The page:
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When you have a baby, every day seems full of “firsts”.  My daughter is now beginning to explore the fun world of solid foods and we have decided to let her try some juice.  I automatically assumed apple juice would be the best option to let her try, until I read an article about Mott’s For Tots apple juice.  This is recommended to be the perfect baby’s first juice for your little one due to it being 40% less sugar than 100% apple juice. You may think – why not add some water to dilute regular apple juice? Well, watering down juice dilutes essential nutrients. Mott’s for Tots combines 100% real fruit juice with purified water adding essential vitamins A, C and E.

It’s best to wait until after a baby is 6 months old before offering juice. But even then, pediatricians don’t recommend giving babies juice often. That’s because it adds extra calories without the balanced nutrition in formula and breast milk. Drinking too much juice also may lead to excess weight and tooth decay, or cause diarrhea in infants and toddlers. 

Instead of juice, serve puréed whole fruits and vegetables. They have important nutrients not found in juice. If your baby seems thirsty, offer a little bit of water between feedings.

If you give your baby juice, follow these tips:

  • Serve only 100% fruit juice, not juice drinks or powdered drink mixes (which are sweetened).
  • Limit the juice to no more than 2–4 fl. oz. (60–120 ml.) per day.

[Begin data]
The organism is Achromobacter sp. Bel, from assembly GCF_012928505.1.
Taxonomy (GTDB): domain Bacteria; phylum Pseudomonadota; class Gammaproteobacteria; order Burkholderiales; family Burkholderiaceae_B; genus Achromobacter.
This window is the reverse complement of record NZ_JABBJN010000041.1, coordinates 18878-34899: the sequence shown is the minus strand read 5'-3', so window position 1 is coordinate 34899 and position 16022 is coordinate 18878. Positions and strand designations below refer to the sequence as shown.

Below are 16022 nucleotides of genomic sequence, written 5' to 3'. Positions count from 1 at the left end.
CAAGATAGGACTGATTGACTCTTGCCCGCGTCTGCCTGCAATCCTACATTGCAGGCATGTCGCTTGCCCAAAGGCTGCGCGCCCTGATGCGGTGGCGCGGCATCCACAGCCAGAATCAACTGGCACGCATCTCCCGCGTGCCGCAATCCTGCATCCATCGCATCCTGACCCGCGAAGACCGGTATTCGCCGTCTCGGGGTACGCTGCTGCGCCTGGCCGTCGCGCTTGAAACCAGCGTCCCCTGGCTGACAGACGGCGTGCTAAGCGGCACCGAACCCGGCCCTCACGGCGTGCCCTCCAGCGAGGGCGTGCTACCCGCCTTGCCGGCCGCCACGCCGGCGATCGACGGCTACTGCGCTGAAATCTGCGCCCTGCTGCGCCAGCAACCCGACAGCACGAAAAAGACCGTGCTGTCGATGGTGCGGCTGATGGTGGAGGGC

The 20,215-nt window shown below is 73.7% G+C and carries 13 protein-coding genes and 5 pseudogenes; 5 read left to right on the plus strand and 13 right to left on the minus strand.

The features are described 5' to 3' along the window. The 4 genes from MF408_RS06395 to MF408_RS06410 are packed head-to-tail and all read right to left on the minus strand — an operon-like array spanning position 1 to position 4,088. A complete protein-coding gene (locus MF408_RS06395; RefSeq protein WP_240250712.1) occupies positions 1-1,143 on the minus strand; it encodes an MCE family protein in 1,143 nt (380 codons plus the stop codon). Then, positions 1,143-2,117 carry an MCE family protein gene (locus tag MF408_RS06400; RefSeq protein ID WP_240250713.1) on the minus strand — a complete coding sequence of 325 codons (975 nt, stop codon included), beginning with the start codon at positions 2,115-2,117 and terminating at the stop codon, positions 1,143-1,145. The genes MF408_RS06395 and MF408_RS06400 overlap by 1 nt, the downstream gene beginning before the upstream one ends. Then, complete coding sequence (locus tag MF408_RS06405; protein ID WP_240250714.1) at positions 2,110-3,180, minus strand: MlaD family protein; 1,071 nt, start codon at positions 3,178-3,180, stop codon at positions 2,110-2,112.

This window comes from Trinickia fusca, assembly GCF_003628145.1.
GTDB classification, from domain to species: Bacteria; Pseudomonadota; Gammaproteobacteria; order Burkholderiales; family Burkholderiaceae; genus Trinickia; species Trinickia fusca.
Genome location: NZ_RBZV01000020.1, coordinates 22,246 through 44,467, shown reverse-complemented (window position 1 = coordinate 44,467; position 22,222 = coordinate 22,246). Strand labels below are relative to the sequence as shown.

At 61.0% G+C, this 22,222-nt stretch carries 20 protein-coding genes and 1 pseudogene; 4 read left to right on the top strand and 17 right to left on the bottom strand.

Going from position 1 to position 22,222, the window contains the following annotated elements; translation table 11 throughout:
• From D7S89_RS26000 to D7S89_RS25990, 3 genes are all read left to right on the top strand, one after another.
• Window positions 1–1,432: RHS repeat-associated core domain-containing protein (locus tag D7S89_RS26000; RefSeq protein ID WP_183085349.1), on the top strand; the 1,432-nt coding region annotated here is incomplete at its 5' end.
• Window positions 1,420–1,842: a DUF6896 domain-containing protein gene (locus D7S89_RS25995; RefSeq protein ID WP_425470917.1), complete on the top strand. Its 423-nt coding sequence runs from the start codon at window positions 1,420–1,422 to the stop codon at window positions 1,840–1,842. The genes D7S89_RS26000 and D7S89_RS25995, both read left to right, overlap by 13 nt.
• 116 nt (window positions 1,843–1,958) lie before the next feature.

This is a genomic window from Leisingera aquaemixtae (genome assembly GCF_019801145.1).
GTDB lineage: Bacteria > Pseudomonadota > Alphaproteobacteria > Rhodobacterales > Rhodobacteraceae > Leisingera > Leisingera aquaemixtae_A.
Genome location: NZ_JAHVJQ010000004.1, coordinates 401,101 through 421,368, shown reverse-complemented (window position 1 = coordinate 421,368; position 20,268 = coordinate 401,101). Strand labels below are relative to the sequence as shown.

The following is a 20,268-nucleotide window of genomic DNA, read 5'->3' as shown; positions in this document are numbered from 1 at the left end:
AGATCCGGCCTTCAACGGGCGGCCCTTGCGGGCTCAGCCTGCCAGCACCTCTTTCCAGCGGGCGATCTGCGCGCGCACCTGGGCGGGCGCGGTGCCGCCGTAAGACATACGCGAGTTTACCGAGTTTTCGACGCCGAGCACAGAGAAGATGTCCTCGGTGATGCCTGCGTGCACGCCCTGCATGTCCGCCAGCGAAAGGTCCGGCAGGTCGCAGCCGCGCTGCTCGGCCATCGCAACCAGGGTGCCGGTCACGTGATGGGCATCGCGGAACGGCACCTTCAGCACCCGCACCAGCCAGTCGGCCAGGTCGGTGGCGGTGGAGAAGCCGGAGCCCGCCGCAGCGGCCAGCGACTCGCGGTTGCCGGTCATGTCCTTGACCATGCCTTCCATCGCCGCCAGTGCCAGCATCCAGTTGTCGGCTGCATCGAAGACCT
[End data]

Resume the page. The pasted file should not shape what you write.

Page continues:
• Offer juice in a cup, not in a bottle. 
  • Serve juice only at meal times.

How much fruit juice can kids have?

When serving fruit juice to children, experts now recommend the following:

  • 1 to 3 year olds: No more than 4 ounces a day (that’s a little more than half of a standard-sized juice box).
  • 4 to 5 year olds: No more than 4 to 6 ounces a day.

Here are some tips when offering juice:

  • Stick with 100 percent fruit juice. Check the nutrition label to confirm that a sipper contains only fruit juices and is free of added sweeteners. Steer clear of juice drinks made with just a small percentage of fruit juice — including ones enriched with vitamins. 
  • Only offer pasteurized juice. Non-pasteurized or raw fruit juices can contain harmful bacteria that could make your child sick.
  • Don’t let your tot walk around with her juice cup or box, and don’t offer juice at bedtime. Sipping small amounts for long periods keeps your cutie’s teeth coated in sugar, which can up the risk for tooth decay. Instead, offer juice as part of a meal or snack and remove the cup when she’s finished eating.
  • Dilute juice with water. Offering half juice/half water is an easy way to keep your toddler’s juice consumption in check and prevent her from getting used to ultra sweet flavors. If already prefers undiluted juice, gradually up the amount of water you add in to give her time to adjust to the reduced sweetness. 
  • Mix it up. Toddlers tend to love apple juice, but too much can be tough on her tummy and potentially trigger diarrhea. Try exposing her to different flavors like orange, papaya, pineapple or white grape. 

Here are some awesome first cups for your baby:

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